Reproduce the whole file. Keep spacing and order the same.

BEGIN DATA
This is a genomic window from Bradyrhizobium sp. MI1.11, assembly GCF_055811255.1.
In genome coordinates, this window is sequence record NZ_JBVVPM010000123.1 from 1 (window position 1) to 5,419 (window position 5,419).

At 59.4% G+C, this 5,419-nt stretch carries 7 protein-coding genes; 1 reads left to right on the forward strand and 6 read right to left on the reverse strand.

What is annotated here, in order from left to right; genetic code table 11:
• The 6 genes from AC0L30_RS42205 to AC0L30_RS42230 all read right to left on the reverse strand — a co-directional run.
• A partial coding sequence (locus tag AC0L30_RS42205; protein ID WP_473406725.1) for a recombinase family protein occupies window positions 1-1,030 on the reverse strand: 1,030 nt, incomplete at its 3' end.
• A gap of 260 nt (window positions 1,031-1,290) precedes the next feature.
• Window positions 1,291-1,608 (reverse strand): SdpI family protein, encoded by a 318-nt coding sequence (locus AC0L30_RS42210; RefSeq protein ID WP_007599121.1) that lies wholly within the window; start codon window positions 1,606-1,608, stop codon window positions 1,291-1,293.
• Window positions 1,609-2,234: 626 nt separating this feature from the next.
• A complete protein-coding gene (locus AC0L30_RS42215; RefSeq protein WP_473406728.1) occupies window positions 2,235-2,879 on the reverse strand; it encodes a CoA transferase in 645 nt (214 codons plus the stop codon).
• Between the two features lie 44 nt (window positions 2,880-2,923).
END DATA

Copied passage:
This is a genomic window from Bradyrhizobium sp. MI1.11, assembly GCF_055811255.1.
In genome coordinates, this window is sequence record NZ_JBVVPM010000123.1 from 1 (window position 1) to 5,419 (window position 5,419).

At 59.4% G+C, this 5,419-nt stretch carries 7 protein-coding genes; 1 reads left to right on the forward strand and 6 read right to left on the reverse strand.

What is annotated here, in order from left to right; genetic code table 11:
• The 6 genes from AC0L30_RS42205 to AC0L30_RS42230 all read right to left on the reverse strand — a co-directional run.
• A partial coding sequence (locus tag AC0L30_RS42205; protein ID WP_473406725.1) for a recombinase family protein occupies window positions 1-1,030 on the reverse strand: 1,030 nt, incomplete at its 3' end.
• A gap of 260 nt (window positions 1,031-1,290) precedes the next feature.
• Window positions 1,291-1,608 (reverse strand): SdpI family protein, encoded by a 318-nt coding sequence (locus AC0L30_RS42210; RefSeq protein ID WP_007599121.1) that lies wholly within the window; start codon window positions 1,606-1,608, stop codon window positions 1,291-1,293.
• Window positions 1,609-2,234: 626 nt separating this feature from the next.
• A complete protein-coding gene (locus AC0L30_RS42215; RefSeq protein WP_473406728.1) occupies window positions 2,235-2,879 on the reverse strand; it encodes a CoA transferase in 645 nt (214 codons plus the stop codon).
• Between the two features lie 44 nt (window positions 2,880-2,923).